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Plant biotechnology – a win for the environment


Published: 06/02/2016

by Arielle Duke

“Water efficient crops are an exciting and important development as the world's water supplies get tighter and scarcer,” says Yarrow. “This will help us produce more food and protect our natural resources while meeting the ever-increasing demands of the growing global population.”

 Canada would need to turn another 37 million acres into farmland to grow the same amount of food it does today if farmers stopped using plant biotechnology and crop protection tools. That's about as much land as is currently farmed in all of Saskatchewan.

“Plant science can help farmers protect valuable forests, wetlands and wildlife habitats,” says Stephen Yarrow, vice-president of plant biotechnology for CropLife Canada. “That's in addition to being able to grow more food while minimizing inputs and reducing greenhouse gas emissions. We all benefit from that kind of boost to our environment.”

Biotech crops are ones that have been genetically modified to be resistant to certain pests or herbicides, to be more adaptable to changing climate conditions or to have improved nutritional value. Herbicide-resistant crops make it easier for farmers to control weeds without having to plow the land or work the soil.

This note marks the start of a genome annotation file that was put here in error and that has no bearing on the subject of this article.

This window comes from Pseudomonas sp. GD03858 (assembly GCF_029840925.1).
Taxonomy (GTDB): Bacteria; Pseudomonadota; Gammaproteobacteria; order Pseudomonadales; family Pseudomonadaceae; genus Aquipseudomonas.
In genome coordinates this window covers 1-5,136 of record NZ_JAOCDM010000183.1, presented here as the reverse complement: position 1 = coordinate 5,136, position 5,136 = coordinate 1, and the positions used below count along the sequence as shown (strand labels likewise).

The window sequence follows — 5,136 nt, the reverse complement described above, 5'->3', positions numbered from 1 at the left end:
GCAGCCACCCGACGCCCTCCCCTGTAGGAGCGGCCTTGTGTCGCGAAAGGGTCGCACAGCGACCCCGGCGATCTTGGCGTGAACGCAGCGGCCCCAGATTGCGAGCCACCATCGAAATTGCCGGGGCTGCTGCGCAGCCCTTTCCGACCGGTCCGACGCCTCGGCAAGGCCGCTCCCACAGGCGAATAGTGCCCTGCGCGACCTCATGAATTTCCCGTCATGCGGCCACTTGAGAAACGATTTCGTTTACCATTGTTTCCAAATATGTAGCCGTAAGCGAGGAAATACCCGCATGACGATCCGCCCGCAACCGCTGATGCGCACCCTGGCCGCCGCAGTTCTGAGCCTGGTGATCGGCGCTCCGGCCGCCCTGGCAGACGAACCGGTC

This type of conservation agriculture improves soil health, but also reduces greenhouse gas emissions because farmers are making fewer passes over every field with their tractors. In 2011, for example, this accounted for a 23 billion kilogram reduction in carbon dioxide emissions, which is the equivalent of removing more than 10 million cars from the road.

Plant biotechnology is also being used to develop crops that use water more efficiently or are more tolerant to drought conditions. As the climate changes, water scarcity is affecting key food growing areas like California and Australia, which could lead to food shortages in the future.

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